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3 subtle digs at Chris Christie from 2016 Republican hopefuls
Not everybody in the GOP is happy about Christie's success
 
Christie better be prepared to put his dukes up.
Christie better be prepared to put his dukes up. (Getty Images/Kena Betancur)

New Jersey Gov. Chris Christie won re-election in a landslide on Tuesday, beating his Democratic opponent, state Sen. Barbara Buono, by 21 points.

Christie was already a much talked-about prospect for the GOP presidential nomination. Now, with a resounding victory in a solidly Democratic state, speculation over 2016 has hit a fever pitch.


Of course, Christie won't be the only Republican vying for the 2016 nomination. Yesterday, those potential candidates found themselves caught between praising their future rival and trashing the hottest member of their own party, which led some of them to a third option: Catty, backhanded compliments.

Sen. Rand Paul (R-Ky.)
While Christie has been basking in positive media attention, Paul has been mired in a plagiarism scandal, which is probably not the contrast he wanted to draw when sitting down with media mogul Rupert Murdoch and Fox News chief Roger Ailes to reportedly discuss a 2016 presidential run.

A little envy might explain his latest patronizing comment about the New Jersey governor, shared with CNN's Wolf Blitzer as the election results came in:

I think the Republican Party is a big party, and we need moderates like Chris Christie who can win in New Jersey. What that means about the national party, I'm not sure there's an answer. But we do need moderates like Chris Christie in the party.

I think [2016] will be more difficult — states like Iowa are very conservative. South Carolina is very conservative. [CNN]

Translation: Christie is fine for Jersey, but not for real conservative states. And guess who happened to lead an early poll of potential GOP candidates in Iowa? Yep: Rand Paul.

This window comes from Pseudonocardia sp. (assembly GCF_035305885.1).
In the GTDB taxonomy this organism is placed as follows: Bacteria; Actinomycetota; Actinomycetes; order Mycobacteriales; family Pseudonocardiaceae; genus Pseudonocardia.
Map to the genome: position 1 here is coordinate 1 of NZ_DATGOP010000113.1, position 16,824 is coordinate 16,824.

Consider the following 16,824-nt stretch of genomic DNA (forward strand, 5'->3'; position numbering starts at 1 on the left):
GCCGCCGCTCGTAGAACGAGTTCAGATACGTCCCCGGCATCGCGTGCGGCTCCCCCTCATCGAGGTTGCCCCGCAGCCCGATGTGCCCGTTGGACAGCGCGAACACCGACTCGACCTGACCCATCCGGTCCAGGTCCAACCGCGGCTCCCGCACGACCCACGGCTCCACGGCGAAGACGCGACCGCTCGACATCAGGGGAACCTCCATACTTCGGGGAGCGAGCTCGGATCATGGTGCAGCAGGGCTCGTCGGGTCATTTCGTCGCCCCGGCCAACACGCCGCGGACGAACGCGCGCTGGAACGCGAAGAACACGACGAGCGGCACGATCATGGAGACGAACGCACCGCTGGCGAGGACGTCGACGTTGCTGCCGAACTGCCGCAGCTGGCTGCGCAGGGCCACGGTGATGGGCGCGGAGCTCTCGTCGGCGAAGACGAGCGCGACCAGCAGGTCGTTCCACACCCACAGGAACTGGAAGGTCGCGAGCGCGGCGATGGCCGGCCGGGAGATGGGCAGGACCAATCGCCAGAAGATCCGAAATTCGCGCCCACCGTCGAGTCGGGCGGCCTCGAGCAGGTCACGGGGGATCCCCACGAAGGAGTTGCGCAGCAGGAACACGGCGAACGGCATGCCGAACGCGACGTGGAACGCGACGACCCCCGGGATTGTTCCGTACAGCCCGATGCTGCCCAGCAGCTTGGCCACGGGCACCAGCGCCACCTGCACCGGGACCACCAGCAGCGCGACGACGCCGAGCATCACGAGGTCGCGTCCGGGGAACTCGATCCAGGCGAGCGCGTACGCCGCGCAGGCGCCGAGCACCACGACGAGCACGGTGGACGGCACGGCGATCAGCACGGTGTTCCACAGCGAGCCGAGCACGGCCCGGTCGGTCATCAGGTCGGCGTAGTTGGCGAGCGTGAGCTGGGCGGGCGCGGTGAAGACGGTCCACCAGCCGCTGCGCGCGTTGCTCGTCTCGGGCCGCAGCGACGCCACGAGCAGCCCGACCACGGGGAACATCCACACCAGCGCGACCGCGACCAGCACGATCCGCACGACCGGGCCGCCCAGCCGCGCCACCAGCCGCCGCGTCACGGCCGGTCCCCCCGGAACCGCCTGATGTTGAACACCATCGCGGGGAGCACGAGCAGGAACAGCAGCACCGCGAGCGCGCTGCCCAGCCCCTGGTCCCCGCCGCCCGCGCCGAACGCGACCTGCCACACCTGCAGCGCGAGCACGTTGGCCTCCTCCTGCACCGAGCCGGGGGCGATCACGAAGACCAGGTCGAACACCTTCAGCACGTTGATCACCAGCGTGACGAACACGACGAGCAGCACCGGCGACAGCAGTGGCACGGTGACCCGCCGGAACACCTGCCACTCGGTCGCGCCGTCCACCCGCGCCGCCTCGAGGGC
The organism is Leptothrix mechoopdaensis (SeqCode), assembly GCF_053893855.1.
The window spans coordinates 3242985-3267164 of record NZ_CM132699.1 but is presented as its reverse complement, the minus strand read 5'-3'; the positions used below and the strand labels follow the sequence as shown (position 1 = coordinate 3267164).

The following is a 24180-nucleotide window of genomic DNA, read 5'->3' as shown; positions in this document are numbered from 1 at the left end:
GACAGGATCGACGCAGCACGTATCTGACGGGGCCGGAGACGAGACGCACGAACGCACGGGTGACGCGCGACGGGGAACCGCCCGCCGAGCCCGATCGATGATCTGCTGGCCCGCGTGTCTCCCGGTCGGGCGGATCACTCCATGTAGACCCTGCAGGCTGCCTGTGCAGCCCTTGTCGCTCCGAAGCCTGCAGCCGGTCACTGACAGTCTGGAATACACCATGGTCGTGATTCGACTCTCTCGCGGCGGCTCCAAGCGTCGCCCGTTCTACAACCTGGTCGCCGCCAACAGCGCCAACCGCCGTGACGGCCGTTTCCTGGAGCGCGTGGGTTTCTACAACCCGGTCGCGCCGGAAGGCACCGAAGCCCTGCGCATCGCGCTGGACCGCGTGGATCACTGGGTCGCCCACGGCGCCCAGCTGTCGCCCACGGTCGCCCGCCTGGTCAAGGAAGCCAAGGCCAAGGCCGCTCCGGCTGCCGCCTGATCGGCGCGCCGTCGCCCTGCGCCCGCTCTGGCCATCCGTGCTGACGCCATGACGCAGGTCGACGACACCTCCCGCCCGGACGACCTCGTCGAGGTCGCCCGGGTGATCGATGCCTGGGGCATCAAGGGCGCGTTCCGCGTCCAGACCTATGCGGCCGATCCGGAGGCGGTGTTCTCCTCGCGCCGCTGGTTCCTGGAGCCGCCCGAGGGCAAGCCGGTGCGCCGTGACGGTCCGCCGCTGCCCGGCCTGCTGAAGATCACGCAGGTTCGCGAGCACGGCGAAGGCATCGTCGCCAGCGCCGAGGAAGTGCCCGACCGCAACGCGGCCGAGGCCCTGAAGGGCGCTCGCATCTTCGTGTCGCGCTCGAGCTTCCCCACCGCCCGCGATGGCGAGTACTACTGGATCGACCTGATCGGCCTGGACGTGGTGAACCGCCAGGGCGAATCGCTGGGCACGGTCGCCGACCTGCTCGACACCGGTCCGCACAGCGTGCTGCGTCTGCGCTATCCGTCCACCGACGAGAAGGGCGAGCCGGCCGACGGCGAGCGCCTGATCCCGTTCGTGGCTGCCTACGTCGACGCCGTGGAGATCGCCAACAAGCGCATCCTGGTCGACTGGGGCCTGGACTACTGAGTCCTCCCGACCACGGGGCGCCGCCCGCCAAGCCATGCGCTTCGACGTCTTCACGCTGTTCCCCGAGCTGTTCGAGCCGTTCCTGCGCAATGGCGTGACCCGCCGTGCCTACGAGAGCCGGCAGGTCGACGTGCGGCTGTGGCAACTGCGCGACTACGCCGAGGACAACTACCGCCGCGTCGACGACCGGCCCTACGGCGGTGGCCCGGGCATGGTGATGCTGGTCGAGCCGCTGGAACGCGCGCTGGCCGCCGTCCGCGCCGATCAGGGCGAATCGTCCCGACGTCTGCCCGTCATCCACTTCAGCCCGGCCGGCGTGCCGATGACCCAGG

Sen. Ted Cruz (R-Texas)
The Texas senator is pretty much everything Christie isn't: A polarizing figure reviled by Democrats and establishment Republicans, and beloved by members of the Tea Party. If Christie is the future of the GOP, then Cruz is the guy who gets left out.

Which is probably why Cruz felt the need to take Christie down a peg in comments to ABC News:

I think it is terrific that he is brash, that he is outspoken, and that he won his race. But I think we need more leaders in Washington with the courage to stand for principle. [ABC News]

Ah, the old standing-on-principle qualification, which some people — like Chris Christie, perhaps? — unfortunately lack. The message is clear: Cruz is the Tea Party purist, while Christie is the guy who let his state legalize gay marriage and got a congratulatory phone call from the White House.

Sen. Marco Rubio (R-Fla.)
Did you know that New Jersey is a blue state, full of Democrats who voted for President Obama? Rubio certainly does.

I think we need to understand that some of these races don't apply to future races. Every race is different — it has a different set of factors — but I congratulate [Christie] on his win.

Clearly [Christie] was able to speak to the hopes and aspirations of people within New Jersey. That's important. We want to win everywhere and Gov. Christie has certainly shown he has a way of winning in New Jersey, in states like New Jersey...so I congratulate him on that. [Huffington Post]

Yes, states like New Jersey, states that could very well go to a generic Democrat should Christie get in the 2016 race. Rubio has one big advantage heading into 2016 — he represents a giant swing state that could determine the fate of the election. Don't expect Rubio to let voters forget that.

 
Keith Wagstaff is a staff writer at TheWeek.com covering politics and current events. He has previously written for such publications as TIME, Details, VICE, and the Village Voice.

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